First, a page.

Into the tunnel
Amira El-Naqeeb steps into an intricate world of faces and places
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Clockwise from top: a painting of protesters in Tahrir; an intricate set of emotions are portrayed in the painting of the overthrown president; at the Sadat Metro exhibition;the innocent smile; and the laughing eyes
"That was my son, you know?" said the man standing next me, pointing at a pencil sketch of a young man. Over the top of the picture are the words: "Martyr of the Revolution: Shehab Siam El Dien".
His words shook me to the core. I wavered before I said, "Rabena yerhamo." ("May God bless his soul).
The experience was unique. I had seen it in my travels through Europe, but to see art work plastered on a metro station's walls was something novel in Egyptian culture.
The exhibition was held at a very significant place, the Sadat Metro Station in Tahrir Square. This is the second initiative since the 25 January uprising. The first took place on 12 May, and also had the revolution was its main theme.
People from all walks of life were viewing and judging the art work. Then there were the others, those who were not there for the art: a few young Egyptian men were seizing the opportunity to check out the array of females present and drop some cheesy pick-up lines. It can only be said that the idea of an exhibition in a public place is new to our culture, and it will take some time before society understands that art goers have human rights too.
In this case art, instead of waiting for people to make a conscious effort to see an exhibition, is coming to the people. I was very excited at the notion. I studied people's faces as much as I scrutinized the exhibits. Some were interested, and some were judgmental, and some were just curious. Overall it was a refreshing experience, and in this way ordinary metro commuters can find culture on their doorstep.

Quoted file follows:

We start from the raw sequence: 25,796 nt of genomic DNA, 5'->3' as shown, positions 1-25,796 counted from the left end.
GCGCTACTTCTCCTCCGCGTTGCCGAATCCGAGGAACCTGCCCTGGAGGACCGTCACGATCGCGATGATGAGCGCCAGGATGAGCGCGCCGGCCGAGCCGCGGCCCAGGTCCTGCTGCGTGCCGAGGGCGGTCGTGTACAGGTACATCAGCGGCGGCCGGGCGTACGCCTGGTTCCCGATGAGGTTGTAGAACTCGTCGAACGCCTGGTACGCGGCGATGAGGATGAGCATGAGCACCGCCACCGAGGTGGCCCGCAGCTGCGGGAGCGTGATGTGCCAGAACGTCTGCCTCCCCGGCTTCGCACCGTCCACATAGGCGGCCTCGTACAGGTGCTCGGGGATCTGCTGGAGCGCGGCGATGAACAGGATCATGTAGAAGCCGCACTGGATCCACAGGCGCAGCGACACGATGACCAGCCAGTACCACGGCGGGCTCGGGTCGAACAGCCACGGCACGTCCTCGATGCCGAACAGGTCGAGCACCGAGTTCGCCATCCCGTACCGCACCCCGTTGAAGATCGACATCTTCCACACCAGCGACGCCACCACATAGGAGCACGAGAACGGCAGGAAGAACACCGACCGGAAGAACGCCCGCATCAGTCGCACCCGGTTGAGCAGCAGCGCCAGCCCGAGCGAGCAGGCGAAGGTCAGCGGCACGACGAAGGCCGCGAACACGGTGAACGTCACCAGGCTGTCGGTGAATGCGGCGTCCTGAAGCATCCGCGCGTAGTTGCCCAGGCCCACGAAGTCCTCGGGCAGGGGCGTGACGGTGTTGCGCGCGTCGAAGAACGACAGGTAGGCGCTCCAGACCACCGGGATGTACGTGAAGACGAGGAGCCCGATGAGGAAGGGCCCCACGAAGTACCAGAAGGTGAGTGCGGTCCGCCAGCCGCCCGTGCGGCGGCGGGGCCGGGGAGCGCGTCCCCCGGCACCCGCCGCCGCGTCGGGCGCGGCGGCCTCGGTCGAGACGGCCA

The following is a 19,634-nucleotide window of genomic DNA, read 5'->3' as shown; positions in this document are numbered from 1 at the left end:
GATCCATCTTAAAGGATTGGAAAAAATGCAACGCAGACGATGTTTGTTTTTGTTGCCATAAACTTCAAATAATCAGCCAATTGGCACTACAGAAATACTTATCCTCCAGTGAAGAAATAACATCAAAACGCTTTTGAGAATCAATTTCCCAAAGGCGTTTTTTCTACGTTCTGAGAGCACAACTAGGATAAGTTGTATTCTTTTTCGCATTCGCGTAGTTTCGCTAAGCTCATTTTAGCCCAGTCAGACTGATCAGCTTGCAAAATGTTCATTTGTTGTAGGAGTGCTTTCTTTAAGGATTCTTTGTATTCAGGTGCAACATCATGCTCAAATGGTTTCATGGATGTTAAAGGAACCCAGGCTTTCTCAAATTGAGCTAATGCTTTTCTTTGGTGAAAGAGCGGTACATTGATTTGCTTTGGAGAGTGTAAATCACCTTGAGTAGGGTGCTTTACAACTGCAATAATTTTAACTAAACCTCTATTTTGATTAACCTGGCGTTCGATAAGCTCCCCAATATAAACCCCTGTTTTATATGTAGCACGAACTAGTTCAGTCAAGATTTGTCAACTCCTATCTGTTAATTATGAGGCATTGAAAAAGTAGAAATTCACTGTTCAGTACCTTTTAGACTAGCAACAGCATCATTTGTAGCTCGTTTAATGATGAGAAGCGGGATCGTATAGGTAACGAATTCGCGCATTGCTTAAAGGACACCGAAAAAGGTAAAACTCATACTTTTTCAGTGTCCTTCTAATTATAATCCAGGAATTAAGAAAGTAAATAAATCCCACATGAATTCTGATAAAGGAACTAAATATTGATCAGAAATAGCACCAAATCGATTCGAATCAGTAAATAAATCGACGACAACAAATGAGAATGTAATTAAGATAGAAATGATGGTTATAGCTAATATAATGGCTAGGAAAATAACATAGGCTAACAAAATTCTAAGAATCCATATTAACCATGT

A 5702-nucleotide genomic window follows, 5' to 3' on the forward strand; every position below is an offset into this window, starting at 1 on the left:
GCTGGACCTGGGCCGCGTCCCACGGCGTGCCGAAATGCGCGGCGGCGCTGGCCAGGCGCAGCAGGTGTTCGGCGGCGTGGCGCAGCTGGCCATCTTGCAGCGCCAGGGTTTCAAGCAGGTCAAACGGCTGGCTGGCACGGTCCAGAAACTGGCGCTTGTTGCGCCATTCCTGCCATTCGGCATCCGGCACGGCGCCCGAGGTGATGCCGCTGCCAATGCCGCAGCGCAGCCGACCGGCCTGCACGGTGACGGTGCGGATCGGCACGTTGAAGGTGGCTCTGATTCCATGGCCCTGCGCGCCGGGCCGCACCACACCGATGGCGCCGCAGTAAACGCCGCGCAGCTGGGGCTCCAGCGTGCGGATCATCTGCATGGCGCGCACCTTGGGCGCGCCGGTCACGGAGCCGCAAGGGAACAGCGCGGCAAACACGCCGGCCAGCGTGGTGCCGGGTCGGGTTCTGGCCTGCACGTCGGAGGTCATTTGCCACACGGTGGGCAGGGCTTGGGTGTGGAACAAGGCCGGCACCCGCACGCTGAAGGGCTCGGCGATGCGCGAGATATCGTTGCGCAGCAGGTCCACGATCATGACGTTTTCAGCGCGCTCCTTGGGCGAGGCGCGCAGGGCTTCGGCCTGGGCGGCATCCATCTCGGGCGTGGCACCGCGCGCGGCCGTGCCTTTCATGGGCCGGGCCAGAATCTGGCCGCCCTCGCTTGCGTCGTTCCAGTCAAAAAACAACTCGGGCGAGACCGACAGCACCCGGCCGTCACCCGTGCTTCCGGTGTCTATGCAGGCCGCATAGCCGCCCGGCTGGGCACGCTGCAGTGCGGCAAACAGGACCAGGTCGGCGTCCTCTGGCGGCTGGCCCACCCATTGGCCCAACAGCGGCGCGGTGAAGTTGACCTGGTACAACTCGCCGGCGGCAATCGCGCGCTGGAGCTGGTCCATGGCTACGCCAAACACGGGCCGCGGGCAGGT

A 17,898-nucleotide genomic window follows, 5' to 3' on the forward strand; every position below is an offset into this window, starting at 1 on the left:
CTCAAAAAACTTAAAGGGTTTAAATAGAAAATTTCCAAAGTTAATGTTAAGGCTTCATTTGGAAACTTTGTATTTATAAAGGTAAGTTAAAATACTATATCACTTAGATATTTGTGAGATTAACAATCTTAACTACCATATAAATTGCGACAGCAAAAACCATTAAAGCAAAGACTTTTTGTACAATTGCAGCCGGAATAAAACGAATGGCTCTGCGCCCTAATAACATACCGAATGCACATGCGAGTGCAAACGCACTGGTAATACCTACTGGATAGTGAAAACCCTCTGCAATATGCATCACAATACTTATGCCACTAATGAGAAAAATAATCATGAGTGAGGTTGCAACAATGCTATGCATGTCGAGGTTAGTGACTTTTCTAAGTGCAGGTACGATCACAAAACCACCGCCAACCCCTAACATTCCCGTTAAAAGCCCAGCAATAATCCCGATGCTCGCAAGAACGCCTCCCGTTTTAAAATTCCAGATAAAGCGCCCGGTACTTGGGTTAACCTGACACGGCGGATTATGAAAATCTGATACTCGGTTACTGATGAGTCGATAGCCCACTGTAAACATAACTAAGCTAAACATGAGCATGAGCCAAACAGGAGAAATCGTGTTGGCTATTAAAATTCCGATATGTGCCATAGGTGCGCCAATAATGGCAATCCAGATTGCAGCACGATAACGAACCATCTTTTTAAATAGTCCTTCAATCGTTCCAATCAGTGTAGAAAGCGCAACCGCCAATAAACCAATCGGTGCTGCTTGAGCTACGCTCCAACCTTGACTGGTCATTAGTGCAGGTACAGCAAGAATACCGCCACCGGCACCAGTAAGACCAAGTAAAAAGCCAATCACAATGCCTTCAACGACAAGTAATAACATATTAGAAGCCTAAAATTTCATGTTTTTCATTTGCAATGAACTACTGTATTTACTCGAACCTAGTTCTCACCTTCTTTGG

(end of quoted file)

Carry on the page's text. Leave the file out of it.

The artwork varied between photography and paintings, but the dominant theme was the Egyptian revolution. That was not the only theme, however. When Egypt was portrayed it was mostly as the archetypal Female Egyptian Peasant. There were numerous portraits of Egyptian faces. One that caught my eye was a portrait of a girl wearing a hijab (head covering) and a beautiful smile. The close-up was on her face, but it was clear from the veil and clothing that she came from a modest background, but the innocence in her smile and features was sweet and sincere. It was the emotion, rather than the face, that stood out.
There were also pencil sketches of some of those who gave their lives in the uprising. An interesting section was the "Museum of Shehab", named after one of the martyrs. This section showed some graphical portraits of the young man, portraying him lifting weights, on the beach or as an angel with developing wings. It was very poor graphically and looked like a tribune made for him by his friends, but it was the gesture that counted.
A few of the pieces had landscape themes, and some were impressionistic to set off the dominant political theme. The quotation, "Every bird that soars high will eventually fall," is written on top of one of the plastered flyers with the faces of members of the fallen regime. The photography section laid an emphasis on the stirring emotions of the uprising and documenting scenes from Tahrir Square.
The idea of transforming public spaces into art galleries is becoming a trend. A few years back there was a similar attempt at the Opera House Metro Station, but the exhibitions ceased for unknown reasons. Are we on the verge of an era of flaunting art in public spaces? A question that yet remains unanswered.